The Financial Value of Sustainability
In running a business, it is the financial and operational metrics of results and accountability that carry weight. And, with sustainability, what began as a niche approach, today is flourishing into a strategic imperative, and must too have a result-focused orientation.
Yet, within the mainstream of the sustainability movement it is common for organizations, and many of their advisors, to focus on how to execute process rather than how to deliver results. This creates the disconnection of sustainability to effectively uncover the largely hidden cost and risk that shackles a firm’s primary objective of increasingly being able to capture, create and deliver more value and serve its customers better.
Indeed, the hallmark of an authentic sustainability policy remains with a firm’s ability to apply systems thinking for sustainable viability across its value chain. Such data can then be analyzed and synthesized effectively to achieve more with less – to make efficiency effective – to be more innovative, and give insight how to leverage the newfound information: to communicate in a manner that is integrated, material and in context, to engage individual stakeholder groups who have a material interest in the success of the business. Sustainable Viability allows firms to break free of me-too competitors with a value-advantaged position – to serve their customers better by capturing, creating and delivering more value.
“Poor performance on ESG (Environmental Social Governance) factors are used as a lever to reduce the value of a business by as much as ten percent”.
In a recent PwC survey for the Principles of Responsible Investment (PRI), entitled integration of ESG & Governance issues in M&A (Mergers & Acquisitions) Transaction, Trade Buyers Survey Results, it is shown how poor performance on ESG Sustainability factors are used as a lever to reduce the value of a business by as much as ten percent. Moreover, once the demand for ten percent is exceeded, the willingness to continue with the deal may well be removed altogether. I suggest ten percent is a great cost not to have taken sustainability seriously. Furthermore, this does not demonstrate the missed opportunities to capture, create and deliver more value, which would have raised the net value of the business further.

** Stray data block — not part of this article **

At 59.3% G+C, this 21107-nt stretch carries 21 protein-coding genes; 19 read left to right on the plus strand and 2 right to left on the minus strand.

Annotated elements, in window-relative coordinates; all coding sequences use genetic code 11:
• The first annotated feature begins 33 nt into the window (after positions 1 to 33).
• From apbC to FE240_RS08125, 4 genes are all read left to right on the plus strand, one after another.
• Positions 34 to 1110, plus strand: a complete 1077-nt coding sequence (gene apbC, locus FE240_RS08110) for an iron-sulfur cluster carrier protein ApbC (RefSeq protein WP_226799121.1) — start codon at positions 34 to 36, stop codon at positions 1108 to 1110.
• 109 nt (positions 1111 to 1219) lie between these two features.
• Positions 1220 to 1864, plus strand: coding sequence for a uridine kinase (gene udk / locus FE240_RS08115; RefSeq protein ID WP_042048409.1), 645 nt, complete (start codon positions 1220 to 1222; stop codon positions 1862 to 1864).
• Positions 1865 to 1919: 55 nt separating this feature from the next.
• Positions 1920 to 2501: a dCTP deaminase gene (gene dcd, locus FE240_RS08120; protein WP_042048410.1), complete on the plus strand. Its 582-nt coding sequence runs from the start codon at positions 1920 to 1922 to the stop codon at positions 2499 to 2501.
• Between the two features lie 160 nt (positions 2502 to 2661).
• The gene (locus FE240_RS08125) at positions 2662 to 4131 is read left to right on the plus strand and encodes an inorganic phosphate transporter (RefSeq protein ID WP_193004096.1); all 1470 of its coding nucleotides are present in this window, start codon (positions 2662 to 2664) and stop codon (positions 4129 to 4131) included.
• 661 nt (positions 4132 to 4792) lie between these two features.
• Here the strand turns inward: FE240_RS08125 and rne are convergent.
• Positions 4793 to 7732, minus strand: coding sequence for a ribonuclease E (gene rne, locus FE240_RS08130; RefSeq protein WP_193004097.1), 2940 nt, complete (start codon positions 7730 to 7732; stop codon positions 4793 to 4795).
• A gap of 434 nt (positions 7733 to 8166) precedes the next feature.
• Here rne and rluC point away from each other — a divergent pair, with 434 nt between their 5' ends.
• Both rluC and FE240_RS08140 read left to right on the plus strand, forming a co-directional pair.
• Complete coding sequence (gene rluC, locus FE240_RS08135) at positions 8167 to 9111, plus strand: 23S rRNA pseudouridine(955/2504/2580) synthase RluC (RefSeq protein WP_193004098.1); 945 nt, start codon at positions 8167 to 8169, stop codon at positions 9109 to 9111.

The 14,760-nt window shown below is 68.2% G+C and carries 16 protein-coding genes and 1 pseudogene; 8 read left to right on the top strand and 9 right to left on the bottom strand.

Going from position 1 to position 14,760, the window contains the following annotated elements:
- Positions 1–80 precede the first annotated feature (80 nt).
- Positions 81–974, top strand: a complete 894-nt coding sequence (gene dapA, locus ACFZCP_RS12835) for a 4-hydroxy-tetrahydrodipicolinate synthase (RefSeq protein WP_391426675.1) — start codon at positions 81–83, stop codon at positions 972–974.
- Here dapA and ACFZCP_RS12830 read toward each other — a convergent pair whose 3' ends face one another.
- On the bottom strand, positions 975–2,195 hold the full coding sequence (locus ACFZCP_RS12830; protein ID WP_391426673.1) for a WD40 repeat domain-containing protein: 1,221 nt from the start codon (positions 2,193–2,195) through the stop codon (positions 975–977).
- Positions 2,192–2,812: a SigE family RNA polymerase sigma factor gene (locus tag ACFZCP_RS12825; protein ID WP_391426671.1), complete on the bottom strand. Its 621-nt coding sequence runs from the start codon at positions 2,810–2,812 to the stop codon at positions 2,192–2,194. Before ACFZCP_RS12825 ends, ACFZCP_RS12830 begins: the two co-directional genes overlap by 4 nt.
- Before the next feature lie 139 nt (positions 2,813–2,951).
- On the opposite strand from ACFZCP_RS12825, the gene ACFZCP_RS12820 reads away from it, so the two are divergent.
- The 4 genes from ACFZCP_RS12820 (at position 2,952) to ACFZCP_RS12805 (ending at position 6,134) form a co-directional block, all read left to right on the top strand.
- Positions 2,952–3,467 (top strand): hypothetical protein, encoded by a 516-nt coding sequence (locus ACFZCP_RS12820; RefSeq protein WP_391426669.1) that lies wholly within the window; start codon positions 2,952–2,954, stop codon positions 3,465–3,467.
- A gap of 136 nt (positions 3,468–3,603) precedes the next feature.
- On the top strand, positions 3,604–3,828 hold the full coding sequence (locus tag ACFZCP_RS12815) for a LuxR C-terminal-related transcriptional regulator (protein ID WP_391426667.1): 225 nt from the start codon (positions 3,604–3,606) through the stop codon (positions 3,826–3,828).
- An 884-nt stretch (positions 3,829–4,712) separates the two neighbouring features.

Therefore timely, accurate, sustainable viability data not only gives further insight into operational and financial metrics to make better more informed decisions, it is increasingly affecting a CEOs ability to drive financial value inside their organizations, secure cost effective funds and sees the removal of a price reduction lever.
So, using systems thinking for sustainable viability:
1) Understand how and where your products and services create impact
2) Uncover your true extent of risk
3) Leverage new found information to capture, create and deliver more value
4) Create authentic communications and reports for competitive advantage
Ultimately, for sustainable viability, Sustainability must be integrated with discipline and authentically reported. As such, it becomes inextricably linked to due diligence, financial value and growth.
Copyright © Christopher Gleadle 2014. All rights reserved